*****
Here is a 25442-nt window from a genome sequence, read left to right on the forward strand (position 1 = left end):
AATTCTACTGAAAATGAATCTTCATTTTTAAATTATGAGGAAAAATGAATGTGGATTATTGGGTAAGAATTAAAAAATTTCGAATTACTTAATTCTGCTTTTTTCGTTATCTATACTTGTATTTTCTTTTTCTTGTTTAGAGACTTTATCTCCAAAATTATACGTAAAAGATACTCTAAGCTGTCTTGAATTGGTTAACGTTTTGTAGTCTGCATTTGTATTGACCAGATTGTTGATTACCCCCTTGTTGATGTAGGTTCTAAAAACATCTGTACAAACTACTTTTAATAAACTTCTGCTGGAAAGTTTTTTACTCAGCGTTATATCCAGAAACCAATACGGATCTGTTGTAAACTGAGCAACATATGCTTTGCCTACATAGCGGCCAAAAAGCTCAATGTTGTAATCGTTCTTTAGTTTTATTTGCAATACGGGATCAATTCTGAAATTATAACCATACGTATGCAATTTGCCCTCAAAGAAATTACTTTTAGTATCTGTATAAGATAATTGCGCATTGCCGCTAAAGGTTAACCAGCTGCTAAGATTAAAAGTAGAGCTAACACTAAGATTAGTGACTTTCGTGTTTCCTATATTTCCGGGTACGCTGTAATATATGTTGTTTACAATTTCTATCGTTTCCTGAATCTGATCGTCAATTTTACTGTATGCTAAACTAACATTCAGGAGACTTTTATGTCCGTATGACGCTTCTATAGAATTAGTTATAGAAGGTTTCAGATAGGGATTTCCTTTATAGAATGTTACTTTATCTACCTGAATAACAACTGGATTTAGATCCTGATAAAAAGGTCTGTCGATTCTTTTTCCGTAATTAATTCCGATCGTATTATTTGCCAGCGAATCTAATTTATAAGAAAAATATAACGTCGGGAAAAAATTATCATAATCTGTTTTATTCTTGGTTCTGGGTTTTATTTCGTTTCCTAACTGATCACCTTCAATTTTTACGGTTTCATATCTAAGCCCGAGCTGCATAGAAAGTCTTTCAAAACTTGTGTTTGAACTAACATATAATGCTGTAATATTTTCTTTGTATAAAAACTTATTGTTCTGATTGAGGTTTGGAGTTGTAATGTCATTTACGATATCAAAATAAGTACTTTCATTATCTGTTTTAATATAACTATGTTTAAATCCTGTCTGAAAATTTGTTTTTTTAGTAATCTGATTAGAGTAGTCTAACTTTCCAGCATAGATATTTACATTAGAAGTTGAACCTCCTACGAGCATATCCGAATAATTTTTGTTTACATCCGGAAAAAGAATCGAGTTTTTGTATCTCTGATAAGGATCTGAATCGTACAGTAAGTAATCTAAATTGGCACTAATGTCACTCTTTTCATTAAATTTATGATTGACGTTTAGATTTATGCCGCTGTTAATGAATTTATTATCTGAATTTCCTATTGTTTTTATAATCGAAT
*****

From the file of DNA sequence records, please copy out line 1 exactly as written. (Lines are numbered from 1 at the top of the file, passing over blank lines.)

Here is a 25442-nt window from a genome sequence, read left to right on the forward strand (position 1 = left end):